How Much Gear Do You Need For Music Production?

The Packrat Synth


For this post, I’ll go through the Pros and Cons of how much gear you have and having certain pieces of gear and also some thoughts.

If you have a variety of friends that are musicians you will notice that there are all kinds of musicians seeking what they need for their music production.

The truth is depending on how you are, personality-wise, it will be a reflection on how many instruments and gear you acquire or may even need.

You can see people with collections of instruments or gear that rarely use them. And Vice versa. There are lazy producers and there and productive producers. So many types.

Some require the satisfaction of one synth, then another, then another.

Others have a minimal approach. Some even choose to sell old gear to make way for new gear.

People that are more kinesthetic, I would argue often require a tactical, hands on approach. They try to reduce their approach to editing and composing music on the computer and they prefer getting their hands on some knobs or some faders.

A person with a more theoretical approach, do not need that tactile approach of a synthesizer or mixer for example. It is nice to have around but necessary.

Its amazing to me, how much gear there is out today. So many companies out there. Something new comes out every week or so.

Many companies are even reissuing retro synths. I imagine the make is probably not as tight and the remakes are not as rigid and heavy.

Many people compare gear and software but it’s what ever is right for someone. Comparing digital audio workstations is like comparing computer laptop of another. Ultimately inconsequential if the final result is productive. That is my perspective.

Many say its all about the gear behind the music. It is and it isn’t.

It all depends on what you want to accomplish.

If you want to play live, it is customary to have gear. The actions you take over the gear implies that you are actually doing more than pressing play. Many DJs just press play. Many look clueless.

Personally, I have never DJ’d live but I think it’s a different world, then that of a music producer. A music producer has to mix and be in control of well over 16 tracks. Meanwhile, the DJ has to manage two tracks, but they also have to manage the public in real time.

The more gear you have the more time you need to learn the system and the more time you will spend troubleshooting. The less time you will have to create.

However, it does work both ways, as you may have trouble with software. But the benefit is software has a longer life span. Knobs and smaller pieces break apart especially if they have been trying to model more beefy synths that were designed to be handled with grit.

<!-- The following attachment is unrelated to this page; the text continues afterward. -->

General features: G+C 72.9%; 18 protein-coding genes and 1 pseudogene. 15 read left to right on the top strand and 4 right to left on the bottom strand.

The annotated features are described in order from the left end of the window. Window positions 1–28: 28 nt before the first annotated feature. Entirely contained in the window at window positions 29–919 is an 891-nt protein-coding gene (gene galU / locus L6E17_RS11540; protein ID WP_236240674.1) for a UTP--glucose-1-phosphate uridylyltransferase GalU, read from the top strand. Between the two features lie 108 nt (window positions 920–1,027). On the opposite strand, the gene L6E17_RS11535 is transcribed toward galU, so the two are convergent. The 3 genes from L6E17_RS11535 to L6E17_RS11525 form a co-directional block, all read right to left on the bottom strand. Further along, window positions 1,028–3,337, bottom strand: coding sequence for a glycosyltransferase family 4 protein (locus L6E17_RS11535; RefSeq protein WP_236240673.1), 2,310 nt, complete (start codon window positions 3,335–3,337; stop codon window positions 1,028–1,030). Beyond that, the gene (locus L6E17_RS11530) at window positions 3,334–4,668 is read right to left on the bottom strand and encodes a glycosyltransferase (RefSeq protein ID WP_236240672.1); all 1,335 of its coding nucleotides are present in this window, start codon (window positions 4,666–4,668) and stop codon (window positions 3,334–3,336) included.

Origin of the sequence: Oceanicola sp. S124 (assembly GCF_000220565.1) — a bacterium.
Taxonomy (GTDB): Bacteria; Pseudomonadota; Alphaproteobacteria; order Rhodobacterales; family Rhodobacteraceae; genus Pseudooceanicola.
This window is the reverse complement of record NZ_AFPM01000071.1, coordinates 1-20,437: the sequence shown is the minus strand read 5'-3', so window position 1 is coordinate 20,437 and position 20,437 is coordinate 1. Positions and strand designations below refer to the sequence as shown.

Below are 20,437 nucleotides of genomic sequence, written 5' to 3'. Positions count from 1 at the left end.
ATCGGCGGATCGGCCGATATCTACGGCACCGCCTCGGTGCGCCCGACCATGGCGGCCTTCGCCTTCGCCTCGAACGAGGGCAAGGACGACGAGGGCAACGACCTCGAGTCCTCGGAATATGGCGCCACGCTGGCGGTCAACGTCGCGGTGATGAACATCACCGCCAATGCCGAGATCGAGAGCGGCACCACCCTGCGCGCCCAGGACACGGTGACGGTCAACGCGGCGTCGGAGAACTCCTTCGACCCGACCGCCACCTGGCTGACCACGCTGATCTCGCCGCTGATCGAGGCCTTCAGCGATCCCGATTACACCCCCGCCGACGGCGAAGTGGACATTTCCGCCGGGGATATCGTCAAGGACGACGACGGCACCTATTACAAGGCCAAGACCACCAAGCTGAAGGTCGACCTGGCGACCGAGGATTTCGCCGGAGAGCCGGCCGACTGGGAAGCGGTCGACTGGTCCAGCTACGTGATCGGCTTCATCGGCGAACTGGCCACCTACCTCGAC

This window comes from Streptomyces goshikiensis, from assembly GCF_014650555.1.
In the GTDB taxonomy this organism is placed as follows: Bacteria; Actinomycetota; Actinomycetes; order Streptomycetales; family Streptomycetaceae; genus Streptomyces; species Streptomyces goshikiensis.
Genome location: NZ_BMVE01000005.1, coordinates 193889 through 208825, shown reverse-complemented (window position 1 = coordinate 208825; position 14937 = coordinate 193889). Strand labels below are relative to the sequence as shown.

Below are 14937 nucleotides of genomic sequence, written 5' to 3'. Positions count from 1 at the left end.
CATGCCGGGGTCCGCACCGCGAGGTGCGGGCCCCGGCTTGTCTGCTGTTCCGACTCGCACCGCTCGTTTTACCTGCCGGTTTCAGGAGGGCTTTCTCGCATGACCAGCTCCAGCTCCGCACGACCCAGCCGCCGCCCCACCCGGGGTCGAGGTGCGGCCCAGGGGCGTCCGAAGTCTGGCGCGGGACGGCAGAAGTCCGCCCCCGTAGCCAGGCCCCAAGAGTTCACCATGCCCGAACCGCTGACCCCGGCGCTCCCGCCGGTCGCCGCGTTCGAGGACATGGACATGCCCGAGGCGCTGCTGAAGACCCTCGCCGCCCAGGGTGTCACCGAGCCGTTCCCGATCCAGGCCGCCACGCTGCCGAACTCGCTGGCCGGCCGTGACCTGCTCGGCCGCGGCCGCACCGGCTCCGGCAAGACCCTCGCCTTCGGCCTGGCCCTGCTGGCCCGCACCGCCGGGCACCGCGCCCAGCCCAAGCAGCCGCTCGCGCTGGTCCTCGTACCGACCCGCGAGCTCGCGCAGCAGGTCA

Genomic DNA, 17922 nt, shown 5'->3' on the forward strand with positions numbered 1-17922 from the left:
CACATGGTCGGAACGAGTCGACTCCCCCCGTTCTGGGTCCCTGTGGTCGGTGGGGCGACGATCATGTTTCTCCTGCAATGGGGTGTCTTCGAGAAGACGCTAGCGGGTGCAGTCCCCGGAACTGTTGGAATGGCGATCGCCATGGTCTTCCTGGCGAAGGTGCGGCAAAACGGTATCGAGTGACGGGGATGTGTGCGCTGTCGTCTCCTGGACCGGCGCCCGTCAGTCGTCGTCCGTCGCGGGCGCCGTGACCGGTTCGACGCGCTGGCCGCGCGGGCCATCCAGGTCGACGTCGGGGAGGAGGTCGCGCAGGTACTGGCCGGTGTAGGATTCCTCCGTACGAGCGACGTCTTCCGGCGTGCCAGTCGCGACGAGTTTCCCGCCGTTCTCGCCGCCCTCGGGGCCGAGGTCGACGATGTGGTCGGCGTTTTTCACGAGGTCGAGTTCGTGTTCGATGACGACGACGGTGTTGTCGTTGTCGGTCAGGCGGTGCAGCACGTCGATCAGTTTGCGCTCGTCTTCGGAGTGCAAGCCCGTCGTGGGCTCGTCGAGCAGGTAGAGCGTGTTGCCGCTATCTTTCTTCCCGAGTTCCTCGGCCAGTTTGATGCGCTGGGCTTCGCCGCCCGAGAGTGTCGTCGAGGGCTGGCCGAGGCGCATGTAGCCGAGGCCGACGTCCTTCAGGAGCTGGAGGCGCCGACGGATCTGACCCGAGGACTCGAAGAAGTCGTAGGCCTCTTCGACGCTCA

If you are using a type of modular synth, you will not be able to recall presets as easily you can with software.

Setting up huge modules requires labour, time and energy to setup. You may need someone to help with your rig. Meanwhile, Software is always on your computer/laptop.

I have always taken a minimalist approach, I just have one keyboard and just mouse click. Many producers input their musical values within their computers without even a keyboard today. I figure if you’re going to be editing with the mouse anyway, you might as well stay on the mouse.

Some are not a fan of the piano roll, but it is very effective at editing and precision notation, just as a step sequencer was when those came out for the a physical drum machine.

I find that there two schools of thought when it comes to producing electronic music. I believe it stems from people that are classically studied and coming from a background of music education versus people that have naturally picked up their musical talents. Some have a certain rigidity and aversion to working with technology as if it is the worse than maggots. There is almost a preconditioning of the mind. I will probably expand on this notion I’ve noticed on another post.

There are so many approaches when you are going to be have electronic music production setup.

Interfaces, keyboard, speakers, mixers, software.

I would make a list and determine what is right for you. Otherwise, you are going to end up buying things you don’t need. Or you will purchase things you don’t need yet and will probably have to resell later.

What is your approach to gear? Let me know in the comments.

Be sure to check out my music work on bandcamp:

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Thank you.

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